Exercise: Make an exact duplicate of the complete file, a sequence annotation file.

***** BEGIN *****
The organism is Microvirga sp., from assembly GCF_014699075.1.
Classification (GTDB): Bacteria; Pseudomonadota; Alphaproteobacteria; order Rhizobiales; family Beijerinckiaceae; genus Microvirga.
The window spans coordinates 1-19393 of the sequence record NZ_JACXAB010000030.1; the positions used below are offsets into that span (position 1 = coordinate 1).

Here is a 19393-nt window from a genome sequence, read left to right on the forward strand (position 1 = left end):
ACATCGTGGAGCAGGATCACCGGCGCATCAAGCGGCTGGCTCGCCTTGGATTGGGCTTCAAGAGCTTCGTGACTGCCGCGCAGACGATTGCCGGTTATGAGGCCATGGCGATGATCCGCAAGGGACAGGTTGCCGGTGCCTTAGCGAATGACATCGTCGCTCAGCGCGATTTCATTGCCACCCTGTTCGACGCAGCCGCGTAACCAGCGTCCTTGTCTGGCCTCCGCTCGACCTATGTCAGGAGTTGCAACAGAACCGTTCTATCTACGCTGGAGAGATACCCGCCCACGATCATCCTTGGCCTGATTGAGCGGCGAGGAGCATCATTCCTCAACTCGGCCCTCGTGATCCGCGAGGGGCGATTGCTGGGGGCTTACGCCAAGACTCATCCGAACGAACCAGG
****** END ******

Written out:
The organism is Microvirga sp., from assembly GCF_014699075.1.
Classification (GTDB): Bacteria; Pseudomonadota; Alphaproteobacteria; order Rhizobiales; family Beijerinckiaceae; genus Microvirga.
The window spans coordinates 1-19393 of the sequence record NZ_JACXAB010000030.1; the positions used below are offsets into that span (position 1 = coordinate 1).

Here is a 19393-nt window from a genome sequence, read left to right on the forward strand (position 1 = left end):
ACATCGTGGAGCAGGATCACCGGCGCATCAAGCGGCTGGCTCGCCTTGGATTGGGCTTCAAGAGCTTCGTGACTGCCGCGCAGACGATTGCCGGTTATGAGGCCATGGCGATGATCCGCAAGGGACAGGTTGCCGGTGCCTTAGCGAATGACATCGTCGCTCAGCGCGATTTCATTGCCACCCTGTTCGACGCAGCCGCGTAACCAGCGTCCTTGTCTGGCCTCCGCTCGACCTATGTCAGGAGTTGCAACAGAACCGTTCTATCTACGCTGGAGAGATACCCGCCCACGATCATCCTTGGCCTGATTGAGCGGCGAGGAGCATCATTCCTCAACTCGGCCCTCGTGATCCGCGAGGGGCGATTGCTGGGGGCTTACGCCAAGACTCATCCGAACGAACCAGG